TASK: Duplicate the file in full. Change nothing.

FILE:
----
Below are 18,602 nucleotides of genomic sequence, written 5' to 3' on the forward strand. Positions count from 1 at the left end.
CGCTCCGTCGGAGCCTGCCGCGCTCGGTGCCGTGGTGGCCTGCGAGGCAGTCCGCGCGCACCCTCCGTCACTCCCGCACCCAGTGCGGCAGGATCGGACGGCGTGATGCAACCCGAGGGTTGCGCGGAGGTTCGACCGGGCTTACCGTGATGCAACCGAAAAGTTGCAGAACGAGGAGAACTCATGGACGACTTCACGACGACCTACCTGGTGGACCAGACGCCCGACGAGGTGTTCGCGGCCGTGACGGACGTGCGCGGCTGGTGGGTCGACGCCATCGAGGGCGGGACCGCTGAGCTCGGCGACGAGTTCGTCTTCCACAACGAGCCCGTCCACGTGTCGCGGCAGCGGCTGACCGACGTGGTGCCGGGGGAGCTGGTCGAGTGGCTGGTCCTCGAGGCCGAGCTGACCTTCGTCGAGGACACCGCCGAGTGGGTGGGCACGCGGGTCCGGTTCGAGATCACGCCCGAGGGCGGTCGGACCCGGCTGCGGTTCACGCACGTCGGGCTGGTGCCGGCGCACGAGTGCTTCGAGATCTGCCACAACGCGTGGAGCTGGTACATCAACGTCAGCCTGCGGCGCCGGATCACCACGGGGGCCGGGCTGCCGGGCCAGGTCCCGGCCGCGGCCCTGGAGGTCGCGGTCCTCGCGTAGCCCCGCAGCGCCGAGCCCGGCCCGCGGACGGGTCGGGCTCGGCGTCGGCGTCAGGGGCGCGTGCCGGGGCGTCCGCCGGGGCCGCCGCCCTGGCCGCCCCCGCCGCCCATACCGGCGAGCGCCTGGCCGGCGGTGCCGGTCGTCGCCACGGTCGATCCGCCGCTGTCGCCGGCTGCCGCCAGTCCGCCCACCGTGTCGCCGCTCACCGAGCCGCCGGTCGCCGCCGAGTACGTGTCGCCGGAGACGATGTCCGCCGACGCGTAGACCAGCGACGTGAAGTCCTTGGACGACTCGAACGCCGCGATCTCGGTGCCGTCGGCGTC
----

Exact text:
Below are 18,602 nucleotides of genomic sequence, written 5' to 3' on the forward strand. Positions count from 1 at the left end.
CGCTCCGTCGGAGCCTGCCGCGCTCGGTGCCGTGGTGGCCTGCGAGGCAGTCCGCGCGCACCCTCCGTCACTCCCGCACCCAGTGCGGCAGGATCGGACGGCGTGATGCAACCCGAGGGTTGCGCGGAGGTTCGACCGGGCTTACCGTGATGCAACCGAAAAGTTGCAGAACGAGGAGAACTCATGGACGACTTCACGACGACCTACCTGGTGGACCAGACGCCCGACGAGGTGTTCGCGGCCGTGACGGACGTGCGCGGCTGGTGGGTCGACGCCATCGAGGGCGGGACCGCTGAGCTCGGCGACGAGTTCGTCTTCCACAACGAGCCCGTCCACGTGTCGCGGCAGCGGCTGACCGACGTGGTGCCGGGGGAGCTGGTCGAGTGGCTGGTCCTCGAGGCCGAGCTGACCTTCGTCGAGGACACCGCCGAGTGGGTGGGCACGCGGGTCCGGTTCGAGATCACGCCCGAGGGCGGTCGGACCCGGCTGCGGTTCACGCACGTCGGGCTGGTGCCGGCGCACGAGTGCTTCGAGATCTGCCACAACGCGTGGAGCTGGTACATCAACGTCAGCCTGCGGCGCCGGATCACCACGGGGGCCGGGCTGCCGGGCCAGGTCCCGGCCGCGGCCCTGGAGGTCGCGGTCCTCGCGTAGCCCCGCAGCGCCGAGCCCGGCCCGCGGACGGGTCGGGCTCGGCGTCGGCGTCAGGGGCGCGTGCCGGGGCGTCCGCCGGGGCCGCCGCCCTGGCCGCCCCCGCCGCCCATACCGGCGAGCGCCTGGCCGGCGGTGCCGGTCGTCGCCACGGTCGATCCGCCGCTGTCGCCGGCTGCCGCCAGTCCGCCCACCGTGTCGCCGCTCACCGAGCCGCCGGTCGCCGCCGAGTACGTGTCGCCGGAGACGATGTCCGCCGACGCGTAGACCAGCGACGTGAAGTCCTTGGACGACTCGAACGCCGCGATCTCGGTGCCGTCGGCGTC